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The ‘Buz’ about Disc Golf

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Throwing circle-shaped objects has a long history in sports, dating back to 708 BC. Discus throwing was part of the pentathlon, an Ancient Greek Olympic competition. While it is still a part of athletic competition today, this circle-shaped object has become much lighter, and seriously, can you imagine throwing a frisbee made out of stone, iron, or bronze?

The History
Walter Frederick Morrison (January 23, 1920–February 9, 2010), born in Richfield, Utah, is credited with the invention of the frisbee. He originally came up with the idea when he and his girlfriend, Lucile Eleanor “Lu” Nay (1920–1987), were entertaining themselves by tossing a popcorn can lid back and forth. Eventually, a cake pan took the place of the lid. During a day at the beach, a beachgoer offered them a quarter for one of those pans, which gave Morrison and his then-wife Lu an idea of how to make a few extra bucks. They began selling them for 25 cents at parks and beaches around Los Angeles, California, under the creative name “Flyin’ Cake Pans.”

While serving in World War II as a fighter pilot, Morrison’s plane was shot down, and he was held captive for 48 days in Germany. Upon his return to the States, he perfected the design of this cake pan toy to become the “Pluto Platter,” a more aerodynamic design made out of plastic. Morrison and his wife had business challenges surrounding their new adventure until Wham-O, a major toy company, bought the rights and gave it a name change from “Pluto Platter” to Frisbee, and the rest is history.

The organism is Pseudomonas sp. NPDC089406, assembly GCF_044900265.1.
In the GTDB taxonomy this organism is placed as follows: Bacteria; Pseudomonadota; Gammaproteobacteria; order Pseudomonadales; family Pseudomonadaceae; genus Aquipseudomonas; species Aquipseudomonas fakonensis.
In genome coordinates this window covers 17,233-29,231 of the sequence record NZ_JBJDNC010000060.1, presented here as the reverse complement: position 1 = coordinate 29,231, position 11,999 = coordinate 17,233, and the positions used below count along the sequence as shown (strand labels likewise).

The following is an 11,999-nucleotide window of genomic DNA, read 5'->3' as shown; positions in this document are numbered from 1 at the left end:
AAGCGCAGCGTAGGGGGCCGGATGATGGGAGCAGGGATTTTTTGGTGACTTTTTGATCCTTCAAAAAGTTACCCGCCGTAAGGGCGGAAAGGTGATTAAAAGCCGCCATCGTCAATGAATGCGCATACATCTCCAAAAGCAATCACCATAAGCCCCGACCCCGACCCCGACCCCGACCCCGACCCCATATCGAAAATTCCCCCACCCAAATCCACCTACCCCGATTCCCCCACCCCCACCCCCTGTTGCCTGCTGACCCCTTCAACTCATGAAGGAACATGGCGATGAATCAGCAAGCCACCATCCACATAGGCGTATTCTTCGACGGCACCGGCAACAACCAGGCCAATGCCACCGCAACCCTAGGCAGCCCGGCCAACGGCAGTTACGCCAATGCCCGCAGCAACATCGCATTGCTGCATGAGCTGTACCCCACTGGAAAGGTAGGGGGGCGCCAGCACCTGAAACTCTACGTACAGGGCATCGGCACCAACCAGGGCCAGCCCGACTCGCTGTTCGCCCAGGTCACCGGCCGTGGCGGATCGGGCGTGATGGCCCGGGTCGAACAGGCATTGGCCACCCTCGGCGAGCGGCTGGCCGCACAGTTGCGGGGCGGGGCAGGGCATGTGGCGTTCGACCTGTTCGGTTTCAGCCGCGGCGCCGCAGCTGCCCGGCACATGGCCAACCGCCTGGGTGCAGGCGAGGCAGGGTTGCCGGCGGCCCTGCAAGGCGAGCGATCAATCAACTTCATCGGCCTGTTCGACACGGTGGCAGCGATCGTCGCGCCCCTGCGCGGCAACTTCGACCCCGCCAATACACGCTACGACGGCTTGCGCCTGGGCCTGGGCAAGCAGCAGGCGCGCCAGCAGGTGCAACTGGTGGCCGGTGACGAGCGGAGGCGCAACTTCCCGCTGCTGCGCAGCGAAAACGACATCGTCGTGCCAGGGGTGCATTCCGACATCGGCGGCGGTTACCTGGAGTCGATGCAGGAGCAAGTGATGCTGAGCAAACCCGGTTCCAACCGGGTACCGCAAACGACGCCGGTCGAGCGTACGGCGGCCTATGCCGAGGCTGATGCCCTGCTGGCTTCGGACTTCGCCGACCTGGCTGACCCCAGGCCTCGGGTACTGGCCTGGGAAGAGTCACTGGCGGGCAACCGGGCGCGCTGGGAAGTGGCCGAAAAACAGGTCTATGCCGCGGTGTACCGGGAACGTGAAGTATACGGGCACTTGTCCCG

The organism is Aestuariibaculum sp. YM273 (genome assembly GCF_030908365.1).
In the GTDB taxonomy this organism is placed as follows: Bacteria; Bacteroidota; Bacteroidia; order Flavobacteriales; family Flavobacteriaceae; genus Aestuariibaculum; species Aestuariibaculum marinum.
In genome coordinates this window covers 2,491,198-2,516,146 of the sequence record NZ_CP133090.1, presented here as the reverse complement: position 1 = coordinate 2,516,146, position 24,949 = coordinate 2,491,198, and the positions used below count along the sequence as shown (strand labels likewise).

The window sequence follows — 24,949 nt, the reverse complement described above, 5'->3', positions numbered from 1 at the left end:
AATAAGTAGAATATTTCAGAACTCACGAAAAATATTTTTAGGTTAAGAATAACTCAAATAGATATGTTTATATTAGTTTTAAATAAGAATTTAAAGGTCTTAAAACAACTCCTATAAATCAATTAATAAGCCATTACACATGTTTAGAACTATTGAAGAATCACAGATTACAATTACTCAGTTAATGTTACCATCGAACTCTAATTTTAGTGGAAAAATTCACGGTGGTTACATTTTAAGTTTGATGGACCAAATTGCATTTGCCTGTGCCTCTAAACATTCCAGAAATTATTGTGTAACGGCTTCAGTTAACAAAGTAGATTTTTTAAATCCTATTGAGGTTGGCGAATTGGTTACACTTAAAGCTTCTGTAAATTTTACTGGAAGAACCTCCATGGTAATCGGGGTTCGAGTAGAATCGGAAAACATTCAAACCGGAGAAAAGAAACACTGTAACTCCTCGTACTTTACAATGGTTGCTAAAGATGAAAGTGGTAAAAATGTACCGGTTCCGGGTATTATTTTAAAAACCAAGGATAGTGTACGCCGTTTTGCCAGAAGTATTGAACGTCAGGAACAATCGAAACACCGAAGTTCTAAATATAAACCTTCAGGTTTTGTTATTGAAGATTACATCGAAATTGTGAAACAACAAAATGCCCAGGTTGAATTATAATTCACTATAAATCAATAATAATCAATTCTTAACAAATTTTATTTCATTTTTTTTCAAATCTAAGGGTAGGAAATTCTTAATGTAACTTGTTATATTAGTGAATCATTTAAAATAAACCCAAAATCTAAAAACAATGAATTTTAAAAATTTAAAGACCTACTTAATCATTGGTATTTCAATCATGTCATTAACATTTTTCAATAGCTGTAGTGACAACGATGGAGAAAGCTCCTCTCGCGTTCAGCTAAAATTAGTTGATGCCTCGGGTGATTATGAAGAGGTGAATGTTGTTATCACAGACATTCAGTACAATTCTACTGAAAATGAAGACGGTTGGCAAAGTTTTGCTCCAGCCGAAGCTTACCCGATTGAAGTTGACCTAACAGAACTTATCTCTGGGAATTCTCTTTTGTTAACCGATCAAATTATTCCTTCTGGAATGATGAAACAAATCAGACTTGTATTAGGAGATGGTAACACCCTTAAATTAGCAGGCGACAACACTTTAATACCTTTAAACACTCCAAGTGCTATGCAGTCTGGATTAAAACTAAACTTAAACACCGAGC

“It’s so simple that anyone could pick it up and fly it acceptably well in a few minutes,” Kennedy said. “It’s inexpensive and adaptable to existing games and to new games,” said Phil Kennedy, Morrison’s biographer, during a CNN interview after the passing of Morrison at age 90.

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And Kennedy was right. Many competitive games utilize a circle-shaped toy—for instance, Ultimate Frisbee. However, one disc-competing game continues to pique interest in outdoor recreational sports: disc golf.

The Development of Disc Golf
Disc Golf was first created by “Steady” Ed Headrick #001 while employed at Wham-O in 1966. Two other essential men, George Sappenfield #376 and Kevin Donnelly, also molded and designed the frisbee into a new game that became one of the world’s fastest-growing sports.

The game took off like a UFO; any championship winner would leave the competition gleaming. One top prize in 1974 was a Datsun B210; other tournaments could rake in hundreds of dollars. That was back in the late 70s and 80s when pipe-lined shorts and tube socks were all the rage.

In recent years, a gentleman by the name of Buz Ryalls-Clephane #47017, a Brooksville resident, stepped on the course on April 16, 2011, in Floral City. During this Professional Disc Golf Association Tour del Sol competition, Sun King presented him with his very first championship title.